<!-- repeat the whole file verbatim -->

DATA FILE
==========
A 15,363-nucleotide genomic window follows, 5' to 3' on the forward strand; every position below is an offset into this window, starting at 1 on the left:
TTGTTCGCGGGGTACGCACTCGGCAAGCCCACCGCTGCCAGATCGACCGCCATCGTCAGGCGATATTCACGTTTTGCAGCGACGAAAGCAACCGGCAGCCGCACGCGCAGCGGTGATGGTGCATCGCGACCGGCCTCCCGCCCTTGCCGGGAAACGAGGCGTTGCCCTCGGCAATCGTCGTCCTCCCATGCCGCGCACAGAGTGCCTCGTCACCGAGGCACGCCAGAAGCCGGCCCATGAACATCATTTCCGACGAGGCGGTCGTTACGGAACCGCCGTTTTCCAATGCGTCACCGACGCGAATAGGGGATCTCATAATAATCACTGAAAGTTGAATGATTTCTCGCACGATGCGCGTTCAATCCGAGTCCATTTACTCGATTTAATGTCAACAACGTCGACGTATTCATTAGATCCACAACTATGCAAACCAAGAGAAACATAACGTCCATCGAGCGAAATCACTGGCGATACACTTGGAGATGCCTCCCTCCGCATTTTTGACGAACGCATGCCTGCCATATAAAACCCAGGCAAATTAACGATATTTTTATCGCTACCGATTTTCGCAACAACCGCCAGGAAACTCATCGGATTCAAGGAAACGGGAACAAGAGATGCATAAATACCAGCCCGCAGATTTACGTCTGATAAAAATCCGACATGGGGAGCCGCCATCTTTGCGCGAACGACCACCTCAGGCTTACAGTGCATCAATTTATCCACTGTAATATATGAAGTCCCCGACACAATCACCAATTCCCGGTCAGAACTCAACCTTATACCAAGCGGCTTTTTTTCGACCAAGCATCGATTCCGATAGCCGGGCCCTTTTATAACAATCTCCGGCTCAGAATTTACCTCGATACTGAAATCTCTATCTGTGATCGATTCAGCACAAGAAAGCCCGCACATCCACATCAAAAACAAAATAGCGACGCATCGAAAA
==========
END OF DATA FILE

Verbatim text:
A 15,363-nucleotide genomic window follows, 5' to 3' on the forward strand; every position below is an offset into this window, starting at 1 on the left:
TTGTTCGCGGGGTACGCACTCGGCAAGCCCACCGCTGCCAGATCGACCGCCATCGTCAGGCGATATTCACGTTTTGCAGCGACGAAAGCAACCGGCAGCCGCACGCGCAGCGGTGATGGTGCATCGCGACCGGCCTCCCGCCCTTGCCGGGAAACGAGGCGTTGCCCTCGGCAATCGTCGTCCTCCCATGCCGCGCACAGAGTGCCTCGTCACCGAGGCACGCCAGAAGCCGGCCCATGAACATCATTTCCGACGAGGCGGTCGTTACGGAACCGCCGTTTTCCAATGCGTCACCGACGCGAATAGGGGATCTCATAATAATCACTGAAAGTTGAATGATTTCTCGCACGATGCGCGTTCAATCCGAGTCCATTTACTCGATTTAATGTCAACAACGTCGACGTATTCATTAGATCCACAACTATGCAAACCAAGAGAAACATAACGTCCATCGAGCGAAATCACTGGCGATACACTTGGAGATGCCTCCCTCCGCATTTTTGACGAACGCATGCCTGCCATATAAAACCCAGGCAAATTAACGATATTTTTATCGCTACCGATTTTCGCAACAACCGCCAGGAAACTCATCGGATTCAAGGAAACGGGAACAAGAGATGCATAAATACCAGCCCGCAGATTTACGTCTGATAAAAATCCGACATGGGGAGCCGCCATCTTTGCGCGAACGACCACCTCAGGCTTACAGTGCATCAATTTATCCACTGTAATATATGAAGTCCCCGACACAATCACCAATTCCCGGTCAGAACTCAACCTTATACCAAGCGGCTTTTTTTCGACCAAGCATCGATTCCGATAGCCGGGCCCTTTTATAACAATCTCCGGCTCAGAATTTACCTCGATACTGAAATCTCTATCTGTGATCGATTCAGCACAAGAAAGCCCGCACATCCACATCAAAAACAAAATAGCGACGCATCGAAAA